NBA.com's David Aldridge writes a lot about basketball on Mondays. The rest of the week he doesn't, so when he writes about your team you should listen.
On Monday, Aldridge wrote a lengthy column on the struggling Timberwolves, digging deep into the veins of a team that he says is a "long, long ways away from being a factor in the West."
Aldridge admits that he is among the large group of experts who predicted the Wolves to bust out of a decade-plus-long slump way too soon. The reason: it takes time time to develop in head coach Tom Thibodeau's system.
Just because the coach is a defensive specialist doesn’t mean that they’re going to get it right away.
Derek Rose, who torched the Wolves on Friday and played for Thibodeau in Chicago for five years, explained what it's like.
“It takes time with Thibs, especially with the effort that he wants on the floor, all the time,” Rose told Aldridge. “He’s a hard-nosed coach. But with that group, I heard he’s taking his time with them, giving them space to make mistakes. It’s going to take time. They’re a young group, trying to figure out what their identity is going to be. Just because the coach is a defensive specialist doesn’t mean that they’re going to get it right away.”
Zach Harper of AWolfAmongWolves.com sees progress. Progress in the way Minnesota has evolved from a team that opened up big leads only to lose in clueless fashion to a team that rallies from deficits and wins or loses at the wire. The latter of which, Harper believes, is much better.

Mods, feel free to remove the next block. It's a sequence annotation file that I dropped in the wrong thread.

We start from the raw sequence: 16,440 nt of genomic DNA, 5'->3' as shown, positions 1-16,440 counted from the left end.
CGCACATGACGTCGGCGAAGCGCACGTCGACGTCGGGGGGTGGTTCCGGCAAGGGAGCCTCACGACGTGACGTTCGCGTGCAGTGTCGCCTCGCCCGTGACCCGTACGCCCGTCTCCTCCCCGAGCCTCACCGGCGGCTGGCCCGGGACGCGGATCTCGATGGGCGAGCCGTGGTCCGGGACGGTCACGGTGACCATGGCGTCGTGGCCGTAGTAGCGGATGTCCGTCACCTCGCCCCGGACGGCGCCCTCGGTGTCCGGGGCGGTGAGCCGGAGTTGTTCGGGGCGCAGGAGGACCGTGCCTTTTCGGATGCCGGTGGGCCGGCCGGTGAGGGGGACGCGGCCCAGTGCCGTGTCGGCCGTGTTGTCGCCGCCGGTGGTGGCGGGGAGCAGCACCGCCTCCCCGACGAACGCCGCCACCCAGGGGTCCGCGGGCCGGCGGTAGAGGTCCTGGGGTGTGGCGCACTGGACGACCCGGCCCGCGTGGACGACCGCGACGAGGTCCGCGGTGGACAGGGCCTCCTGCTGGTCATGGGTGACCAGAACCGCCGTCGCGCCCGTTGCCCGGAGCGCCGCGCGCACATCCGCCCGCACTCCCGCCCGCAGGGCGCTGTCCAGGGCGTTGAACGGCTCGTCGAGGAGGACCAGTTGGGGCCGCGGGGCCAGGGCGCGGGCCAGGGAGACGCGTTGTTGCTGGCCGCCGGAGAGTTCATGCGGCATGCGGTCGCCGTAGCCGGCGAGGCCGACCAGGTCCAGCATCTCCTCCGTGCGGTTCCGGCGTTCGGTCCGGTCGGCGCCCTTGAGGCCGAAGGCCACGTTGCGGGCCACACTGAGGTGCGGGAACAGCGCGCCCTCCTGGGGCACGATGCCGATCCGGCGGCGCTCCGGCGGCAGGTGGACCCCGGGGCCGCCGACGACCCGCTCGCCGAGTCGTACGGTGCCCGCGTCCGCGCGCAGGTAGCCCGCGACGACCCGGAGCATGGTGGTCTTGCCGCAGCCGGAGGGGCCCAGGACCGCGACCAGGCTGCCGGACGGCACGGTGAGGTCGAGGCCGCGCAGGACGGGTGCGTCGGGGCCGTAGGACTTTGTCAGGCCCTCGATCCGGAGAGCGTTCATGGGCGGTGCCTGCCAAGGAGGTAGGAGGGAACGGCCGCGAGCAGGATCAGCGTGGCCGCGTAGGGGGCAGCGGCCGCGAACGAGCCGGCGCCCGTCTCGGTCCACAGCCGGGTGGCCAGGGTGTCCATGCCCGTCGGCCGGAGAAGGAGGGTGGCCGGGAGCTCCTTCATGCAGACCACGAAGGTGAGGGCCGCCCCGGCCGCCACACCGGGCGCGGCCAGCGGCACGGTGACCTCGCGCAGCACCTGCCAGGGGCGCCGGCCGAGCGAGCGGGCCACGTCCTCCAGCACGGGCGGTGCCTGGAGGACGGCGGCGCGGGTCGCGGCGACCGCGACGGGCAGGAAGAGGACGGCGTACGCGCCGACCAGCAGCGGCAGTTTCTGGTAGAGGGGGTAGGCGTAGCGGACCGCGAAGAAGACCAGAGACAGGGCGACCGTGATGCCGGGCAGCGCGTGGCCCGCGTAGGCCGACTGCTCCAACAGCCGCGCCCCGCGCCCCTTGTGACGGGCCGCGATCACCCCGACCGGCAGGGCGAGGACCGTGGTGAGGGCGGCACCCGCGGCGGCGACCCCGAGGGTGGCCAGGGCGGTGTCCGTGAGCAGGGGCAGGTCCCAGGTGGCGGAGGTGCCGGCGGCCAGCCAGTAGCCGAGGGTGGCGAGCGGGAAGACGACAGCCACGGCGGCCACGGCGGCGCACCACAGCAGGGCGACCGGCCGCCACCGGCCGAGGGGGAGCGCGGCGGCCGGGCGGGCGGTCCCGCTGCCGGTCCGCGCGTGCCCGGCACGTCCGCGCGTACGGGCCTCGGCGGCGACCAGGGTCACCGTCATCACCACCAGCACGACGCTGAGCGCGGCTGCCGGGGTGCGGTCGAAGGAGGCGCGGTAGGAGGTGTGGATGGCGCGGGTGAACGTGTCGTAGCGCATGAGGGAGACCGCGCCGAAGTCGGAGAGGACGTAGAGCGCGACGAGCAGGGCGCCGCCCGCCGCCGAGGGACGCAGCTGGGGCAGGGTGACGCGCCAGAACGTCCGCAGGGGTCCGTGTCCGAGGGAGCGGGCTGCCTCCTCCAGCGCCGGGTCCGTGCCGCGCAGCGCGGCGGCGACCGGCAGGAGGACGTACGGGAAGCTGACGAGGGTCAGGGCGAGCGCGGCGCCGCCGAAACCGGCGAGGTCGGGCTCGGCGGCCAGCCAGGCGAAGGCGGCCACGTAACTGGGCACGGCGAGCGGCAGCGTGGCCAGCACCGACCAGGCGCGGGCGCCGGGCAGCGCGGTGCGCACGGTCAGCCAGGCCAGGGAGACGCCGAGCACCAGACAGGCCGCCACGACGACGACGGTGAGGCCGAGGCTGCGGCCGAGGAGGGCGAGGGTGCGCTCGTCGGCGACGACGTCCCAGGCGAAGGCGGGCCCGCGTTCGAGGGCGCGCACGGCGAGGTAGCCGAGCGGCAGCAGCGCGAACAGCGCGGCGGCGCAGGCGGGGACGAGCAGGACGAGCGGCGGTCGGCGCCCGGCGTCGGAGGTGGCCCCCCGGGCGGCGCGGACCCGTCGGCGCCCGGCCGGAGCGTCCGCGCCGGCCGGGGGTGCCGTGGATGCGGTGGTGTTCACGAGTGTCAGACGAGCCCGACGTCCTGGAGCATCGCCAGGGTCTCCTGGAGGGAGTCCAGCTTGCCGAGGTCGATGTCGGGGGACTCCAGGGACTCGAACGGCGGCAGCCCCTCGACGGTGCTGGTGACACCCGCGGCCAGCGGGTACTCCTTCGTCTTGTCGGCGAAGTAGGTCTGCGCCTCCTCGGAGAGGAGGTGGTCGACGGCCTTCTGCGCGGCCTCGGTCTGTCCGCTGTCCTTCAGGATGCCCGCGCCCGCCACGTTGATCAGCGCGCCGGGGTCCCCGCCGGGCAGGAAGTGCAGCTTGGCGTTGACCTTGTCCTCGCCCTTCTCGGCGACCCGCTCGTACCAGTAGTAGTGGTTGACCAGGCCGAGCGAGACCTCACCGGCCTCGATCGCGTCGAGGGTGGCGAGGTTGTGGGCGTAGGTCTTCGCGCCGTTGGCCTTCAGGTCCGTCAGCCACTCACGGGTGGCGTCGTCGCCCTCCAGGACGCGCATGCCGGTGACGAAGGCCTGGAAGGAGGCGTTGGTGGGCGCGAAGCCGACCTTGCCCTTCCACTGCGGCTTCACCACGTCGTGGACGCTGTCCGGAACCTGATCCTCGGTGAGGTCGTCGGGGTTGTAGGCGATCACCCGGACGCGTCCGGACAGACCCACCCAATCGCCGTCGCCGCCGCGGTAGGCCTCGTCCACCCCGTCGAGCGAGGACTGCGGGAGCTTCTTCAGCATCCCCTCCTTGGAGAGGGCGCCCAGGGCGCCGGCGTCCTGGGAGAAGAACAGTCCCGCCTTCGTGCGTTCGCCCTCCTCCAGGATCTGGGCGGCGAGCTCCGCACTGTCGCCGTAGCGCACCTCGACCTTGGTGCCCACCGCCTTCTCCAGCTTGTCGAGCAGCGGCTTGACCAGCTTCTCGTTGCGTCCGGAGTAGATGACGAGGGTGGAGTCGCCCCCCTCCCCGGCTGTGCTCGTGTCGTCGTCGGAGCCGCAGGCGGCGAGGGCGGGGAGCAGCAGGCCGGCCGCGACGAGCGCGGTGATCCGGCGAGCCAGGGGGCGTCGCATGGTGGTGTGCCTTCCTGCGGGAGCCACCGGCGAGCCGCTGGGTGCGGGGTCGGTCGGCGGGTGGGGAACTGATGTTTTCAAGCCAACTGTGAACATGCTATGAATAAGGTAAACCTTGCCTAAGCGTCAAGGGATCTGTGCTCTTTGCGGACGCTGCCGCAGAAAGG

"I still insist that patience is needed with this team learning the discipline that Tom Thibodeau demands, even if the games end up resulting in a Wolves victory," Harper wrote.
But as both Aldridge and Harper point out, defense remains the biggest issue with the Wolves.
The starters – Ricky Rubio, Zach LaVine, Andrew Wiggins, Karl-Anthony Towns and Gorgui Dieng – are getting gored on a nightly basis. But a lineup filled mostly with reserves – Kris Dunn, LaVine, Nemanja Bjelica, Shabazz Muhammad and Cole Aldrich – has been stout the last two games, possibly paving the way for more playing time.
Regardless of who's on the floor, the next two weeks are going to be brutal with three games against the three best offenses in the NBA – Golden State, Toronto and Houston – and all six games against current playoff teams.
- Dec. 6 – vs. Spurs (16-4)
- Dec. 8 – at Raptors (14-6)
- Dec. 9 – vs. Pistons (11-11)
- Dec. 11 – vs. Warriors (17-3)
- Dec. 13 – at Bulls (11-8)
- Dec. 17 – vs. Rockets (13-7)
It's entirely possible that Minnesota comes out of this stretch at 6-20, speeding like bullet towards another top five pick in the draft.